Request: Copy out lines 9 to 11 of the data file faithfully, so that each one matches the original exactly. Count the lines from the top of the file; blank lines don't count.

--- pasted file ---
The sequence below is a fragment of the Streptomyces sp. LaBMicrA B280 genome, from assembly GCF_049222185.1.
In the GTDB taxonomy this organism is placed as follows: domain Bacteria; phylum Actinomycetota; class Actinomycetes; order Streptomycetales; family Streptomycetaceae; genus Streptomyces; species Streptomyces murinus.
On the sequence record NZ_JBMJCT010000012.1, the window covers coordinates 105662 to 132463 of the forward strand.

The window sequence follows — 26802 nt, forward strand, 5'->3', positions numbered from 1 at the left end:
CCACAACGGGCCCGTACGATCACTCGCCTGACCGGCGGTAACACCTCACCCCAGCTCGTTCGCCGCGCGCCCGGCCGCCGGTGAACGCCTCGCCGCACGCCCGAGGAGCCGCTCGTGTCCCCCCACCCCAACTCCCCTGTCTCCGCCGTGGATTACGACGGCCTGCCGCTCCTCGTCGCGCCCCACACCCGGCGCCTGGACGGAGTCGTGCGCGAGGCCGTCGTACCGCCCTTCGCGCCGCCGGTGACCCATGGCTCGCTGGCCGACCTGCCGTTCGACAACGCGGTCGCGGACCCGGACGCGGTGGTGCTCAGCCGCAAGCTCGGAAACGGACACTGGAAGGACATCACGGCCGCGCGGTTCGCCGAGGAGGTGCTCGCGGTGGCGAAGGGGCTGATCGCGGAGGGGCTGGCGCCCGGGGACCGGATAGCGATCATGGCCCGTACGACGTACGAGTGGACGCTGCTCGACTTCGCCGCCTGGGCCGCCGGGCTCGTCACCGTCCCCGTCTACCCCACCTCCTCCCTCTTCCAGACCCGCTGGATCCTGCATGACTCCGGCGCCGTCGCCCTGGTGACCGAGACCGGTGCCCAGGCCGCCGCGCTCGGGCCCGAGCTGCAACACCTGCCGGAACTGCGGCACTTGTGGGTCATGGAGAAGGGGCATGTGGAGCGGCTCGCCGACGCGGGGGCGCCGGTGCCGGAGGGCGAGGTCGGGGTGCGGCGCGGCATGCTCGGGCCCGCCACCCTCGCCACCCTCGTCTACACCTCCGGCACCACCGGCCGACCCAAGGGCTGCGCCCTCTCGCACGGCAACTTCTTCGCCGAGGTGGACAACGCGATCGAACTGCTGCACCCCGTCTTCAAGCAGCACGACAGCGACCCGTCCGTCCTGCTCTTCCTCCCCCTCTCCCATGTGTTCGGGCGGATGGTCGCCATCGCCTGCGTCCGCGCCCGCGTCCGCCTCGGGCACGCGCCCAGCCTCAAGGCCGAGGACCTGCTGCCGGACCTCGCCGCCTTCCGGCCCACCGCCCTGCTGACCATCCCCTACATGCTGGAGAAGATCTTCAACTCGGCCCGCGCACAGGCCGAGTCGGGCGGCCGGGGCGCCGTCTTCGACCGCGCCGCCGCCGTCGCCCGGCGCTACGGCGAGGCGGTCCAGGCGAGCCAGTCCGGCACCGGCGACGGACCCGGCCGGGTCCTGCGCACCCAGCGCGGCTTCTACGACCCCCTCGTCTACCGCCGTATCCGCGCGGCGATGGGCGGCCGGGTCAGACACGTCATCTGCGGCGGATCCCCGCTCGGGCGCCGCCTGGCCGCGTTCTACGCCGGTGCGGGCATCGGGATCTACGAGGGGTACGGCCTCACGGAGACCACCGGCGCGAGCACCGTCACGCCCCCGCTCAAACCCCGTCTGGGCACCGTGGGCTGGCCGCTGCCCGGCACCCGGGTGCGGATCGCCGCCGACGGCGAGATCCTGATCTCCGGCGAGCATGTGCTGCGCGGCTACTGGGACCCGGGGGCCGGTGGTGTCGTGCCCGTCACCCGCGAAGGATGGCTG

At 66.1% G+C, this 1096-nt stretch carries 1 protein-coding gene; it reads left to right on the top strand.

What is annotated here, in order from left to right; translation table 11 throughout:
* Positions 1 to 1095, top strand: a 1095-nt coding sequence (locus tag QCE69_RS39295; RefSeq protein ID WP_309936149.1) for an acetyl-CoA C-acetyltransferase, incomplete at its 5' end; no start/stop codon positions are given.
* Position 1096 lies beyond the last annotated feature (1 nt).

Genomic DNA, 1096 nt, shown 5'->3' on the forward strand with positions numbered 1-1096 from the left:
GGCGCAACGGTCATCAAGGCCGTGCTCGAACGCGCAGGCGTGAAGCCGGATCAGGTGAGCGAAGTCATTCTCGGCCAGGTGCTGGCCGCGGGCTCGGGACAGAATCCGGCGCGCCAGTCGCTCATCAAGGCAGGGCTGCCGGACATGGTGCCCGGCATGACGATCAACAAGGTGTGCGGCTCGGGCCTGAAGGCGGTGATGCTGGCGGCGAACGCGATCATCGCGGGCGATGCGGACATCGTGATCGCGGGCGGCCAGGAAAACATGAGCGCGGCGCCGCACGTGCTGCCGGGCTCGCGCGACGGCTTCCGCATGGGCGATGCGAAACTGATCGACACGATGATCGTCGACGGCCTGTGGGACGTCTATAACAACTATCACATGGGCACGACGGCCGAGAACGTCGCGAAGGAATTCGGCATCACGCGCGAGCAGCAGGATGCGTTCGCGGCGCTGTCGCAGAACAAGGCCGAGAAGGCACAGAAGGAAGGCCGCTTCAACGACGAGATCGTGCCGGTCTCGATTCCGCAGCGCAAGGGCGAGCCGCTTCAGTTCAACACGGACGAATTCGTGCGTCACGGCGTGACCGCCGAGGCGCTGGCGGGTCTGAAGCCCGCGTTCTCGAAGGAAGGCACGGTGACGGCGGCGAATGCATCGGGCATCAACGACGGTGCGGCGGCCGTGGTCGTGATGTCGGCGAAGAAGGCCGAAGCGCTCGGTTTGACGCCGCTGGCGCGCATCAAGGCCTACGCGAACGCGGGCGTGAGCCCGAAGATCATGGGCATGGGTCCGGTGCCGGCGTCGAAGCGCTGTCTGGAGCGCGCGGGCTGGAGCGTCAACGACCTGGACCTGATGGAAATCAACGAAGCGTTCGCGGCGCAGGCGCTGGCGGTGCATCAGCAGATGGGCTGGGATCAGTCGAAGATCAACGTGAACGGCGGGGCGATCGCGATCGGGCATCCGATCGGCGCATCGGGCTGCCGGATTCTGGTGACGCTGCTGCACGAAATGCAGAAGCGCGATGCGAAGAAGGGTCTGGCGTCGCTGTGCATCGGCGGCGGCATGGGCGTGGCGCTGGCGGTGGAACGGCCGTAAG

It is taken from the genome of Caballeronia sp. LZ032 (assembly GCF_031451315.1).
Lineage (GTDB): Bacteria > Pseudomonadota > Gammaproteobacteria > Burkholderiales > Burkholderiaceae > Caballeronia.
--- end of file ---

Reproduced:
* Position 1096 lies beyond the last annotated feature (1 nt).

Genomic DNA, 1096 nt, shown 5'->3' on the forward strand with positions numbered 1-1096 from the left:
GGCGCAACGGTCATCAAGGCCGTGCTCGAACGCGCAGGCGTGAAGCCGGATCAGGTGAGCGAAGTCATTCTCGGCCAGGTGCTGGCCGCGGGCTCGGGACAGAATCCGGCGCGCCAGTCGCTCATCAAGGCAGGGCTGCCGGACATGGTGCCCGGCATGACGATCAACAAGGTGTGCGGCTCGGGCCTGAAGGCGGTGATGCTGGCGGCGAACGCGATCATCGCGGGCGATGCGGACATCGTGATCGCGGGCGGCCAGGAAAACATGAGCGCGGCGCCGCACGTGCTGCCGGGCTCGCGCGACGGCTTCCGCATGGGCGATGCGAAACTGATCGACACGATGATCGTCGACGGCCTGTGGGACGTCTATAACAACTATCACATGGGCACGACGGCCGAGAACGTCGCGAAGGAATTCGGCATCACGCGCGAGCAGCAGGATGCGTTCGCGGCGCTGTCGCAGAACAAGGCCGAGAAGGCACAGAAGGAAGGCCGCTTCAACGACGAGATCGTGCCGGTCTCGATTCCGCAGCGCAAGGGCGAGCCGCTTCAGTTCAACACGGACGAATTCGTGCGTCACGGCGTGACCGCCGAGGCGCTGGCGGGTCTGAAGCCCGCGTTCTCGAAGGAAGGCACGGTGACGGCGGCGAATGCATCGGGCATCAACGACGGTGCGGCGGCCGTGGTCGTGATGTCGGCGAAGAAGGCCGAAGCGCTCGGTTTGACGCCGCTGGCGCGCATCAAGGCCTACGCGAACGCGGGCGTGAGCCCGAAGATCATGGGCATGGGTCCGGTGCCGGCGTCGAAGCGCTGTCTGGAGCGCGCGGGCTGGAGCGTCAACGACCTGGACCTGATGGAAATCAACGAAGCGTTCGCGGCGCAGGCGCTGGCGGTGCATCAGCAGATGGGCTGGGATCAGTCGAAGATCAACGTGAACGGCGGGGCGATCGCGATCGGGCATCCGATCGGCGCATCGGGCTGCCGGATTCTGGTGACGCTGCTGCACGAAATGCAGAAGCGCGATGCGAAGAAGGGTCTGGCGTCGCTGTGCATCGGCGGCGGCATGGGCGTGGCGCTGGCGGTGGAACGGCCGTAAG